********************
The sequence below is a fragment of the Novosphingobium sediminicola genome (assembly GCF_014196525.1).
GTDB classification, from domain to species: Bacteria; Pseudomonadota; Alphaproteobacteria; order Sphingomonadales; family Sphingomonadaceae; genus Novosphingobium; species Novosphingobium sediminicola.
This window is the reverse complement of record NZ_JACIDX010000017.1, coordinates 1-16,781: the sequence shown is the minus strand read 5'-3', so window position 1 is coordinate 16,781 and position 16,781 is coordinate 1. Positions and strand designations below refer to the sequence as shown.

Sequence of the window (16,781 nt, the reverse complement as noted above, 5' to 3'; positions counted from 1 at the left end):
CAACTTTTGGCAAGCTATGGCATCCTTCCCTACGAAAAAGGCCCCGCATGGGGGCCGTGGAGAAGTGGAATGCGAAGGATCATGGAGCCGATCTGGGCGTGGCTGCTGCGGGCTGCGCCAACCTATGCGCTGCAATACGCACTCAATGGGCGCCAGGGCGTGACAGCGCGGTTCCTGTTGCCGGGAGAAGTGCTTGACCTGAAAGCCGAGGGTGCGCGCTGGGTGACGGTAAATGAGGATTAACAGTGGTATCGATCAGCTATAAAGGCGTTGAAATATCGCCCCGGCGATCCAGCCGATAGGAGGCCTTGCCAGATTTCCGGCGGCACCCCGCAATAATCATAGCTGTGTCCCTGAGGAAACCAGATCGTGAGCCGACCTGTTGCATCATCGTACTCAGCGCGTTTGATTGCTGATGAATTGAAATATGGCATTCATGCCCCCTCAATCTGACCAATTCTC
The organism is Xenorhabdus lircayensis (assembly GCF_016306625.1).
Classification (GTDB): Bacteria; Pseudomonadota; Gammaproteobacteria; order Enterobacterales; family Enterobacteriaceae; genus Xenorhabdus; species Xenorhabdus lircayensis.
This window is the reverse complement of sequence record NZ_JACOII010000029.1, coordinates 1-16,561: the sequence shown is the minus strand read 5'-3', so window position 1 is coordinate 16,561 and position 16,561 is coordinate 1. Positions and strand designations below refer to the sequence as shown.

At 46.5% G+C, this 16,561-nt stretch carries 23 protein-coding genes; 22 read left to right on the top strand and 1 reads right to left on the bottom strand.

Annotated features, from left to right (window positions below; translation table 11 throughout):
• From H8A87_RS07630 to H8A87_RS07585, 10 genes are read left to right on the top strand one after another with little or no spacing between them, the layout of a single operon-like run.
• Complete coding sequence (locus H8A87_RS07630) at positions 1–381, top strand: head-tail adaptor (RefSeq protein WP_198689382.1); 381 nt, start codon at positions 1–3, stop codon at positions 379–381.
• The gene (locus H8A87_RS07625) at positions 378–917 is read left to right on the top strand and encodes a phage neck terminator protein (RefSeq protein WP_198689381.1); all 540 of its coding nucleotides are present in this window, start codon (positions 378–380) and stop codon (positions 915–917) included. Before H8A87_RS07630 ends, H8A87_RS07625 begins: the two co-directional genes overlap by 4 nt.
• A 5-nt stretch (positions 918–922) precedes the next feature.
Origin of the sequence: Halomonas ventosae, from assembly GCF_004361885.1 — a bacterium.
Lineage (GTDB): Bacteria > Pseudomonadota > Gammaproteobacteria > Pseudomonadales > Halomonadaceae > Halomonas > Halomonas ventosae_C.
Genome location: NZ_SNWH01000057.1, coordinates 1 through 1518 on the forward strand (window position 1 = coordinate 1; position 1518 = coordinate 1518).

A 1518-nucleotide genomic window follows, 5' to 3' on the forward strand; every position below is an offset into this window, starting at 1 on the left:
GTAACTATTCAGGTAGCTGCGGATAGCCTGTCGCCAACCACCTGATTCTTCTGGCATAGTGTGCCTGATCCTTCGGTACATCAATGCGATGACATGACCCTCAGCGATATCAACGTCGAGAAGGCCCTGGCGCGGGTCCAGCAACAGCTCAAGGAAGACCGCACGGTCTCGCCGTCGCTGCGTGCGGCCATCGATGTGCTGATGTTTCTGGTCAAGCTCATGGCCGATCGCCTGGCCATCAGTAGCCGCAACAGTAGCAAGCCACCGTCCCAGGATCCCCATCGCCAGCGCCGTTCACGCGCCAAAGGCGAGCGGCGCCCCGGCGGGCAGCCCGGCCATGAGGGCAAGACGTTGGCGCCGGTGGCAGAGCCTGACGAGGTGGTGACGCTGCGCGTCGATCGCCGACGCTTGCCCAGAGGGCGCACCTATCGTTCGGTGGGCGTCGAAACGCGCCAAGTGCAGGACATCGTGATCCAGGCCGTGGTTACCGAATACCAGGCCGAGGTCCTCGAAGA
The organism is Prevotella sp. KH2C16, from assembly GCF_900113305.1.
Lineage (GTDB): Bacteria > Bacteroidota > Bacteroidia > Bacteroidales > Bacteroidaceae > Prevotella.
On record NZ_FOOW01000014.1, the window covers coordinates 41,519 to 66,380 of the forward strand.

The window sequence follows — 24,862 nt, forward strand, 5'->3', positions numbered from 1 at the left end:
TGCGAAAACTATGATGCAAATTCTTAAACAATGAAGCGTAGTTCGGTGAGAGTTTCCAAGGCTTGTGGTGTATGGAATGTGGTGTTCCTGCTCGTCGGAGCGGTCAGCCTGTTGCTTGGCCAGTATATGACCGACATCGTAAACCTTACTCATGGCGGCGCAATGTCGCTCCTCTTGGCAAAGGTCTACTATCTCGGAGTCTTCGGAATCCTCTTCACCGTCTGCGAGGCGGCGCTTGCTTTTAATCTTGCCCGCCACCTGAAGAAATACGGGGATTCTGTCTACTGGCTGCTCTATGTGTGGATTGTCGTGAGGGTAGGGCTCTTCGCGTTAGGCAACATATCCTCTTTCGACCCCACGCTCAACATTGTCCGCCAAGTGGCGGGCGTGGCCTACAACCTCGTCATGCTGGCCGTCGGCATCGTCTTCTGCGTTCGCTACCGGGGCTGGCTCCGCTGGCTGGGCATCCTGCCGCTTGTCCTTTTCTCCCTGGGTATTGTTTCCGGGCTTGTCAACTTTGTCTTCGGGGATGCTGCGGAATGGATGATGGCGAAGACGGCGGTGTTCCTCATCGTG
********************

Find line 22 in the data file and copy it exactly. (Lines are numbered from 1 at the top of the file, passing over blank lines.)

On record NZ_FOOW01000014.1, the window covers coordinates 41,519 to 66,380 of the forward strand.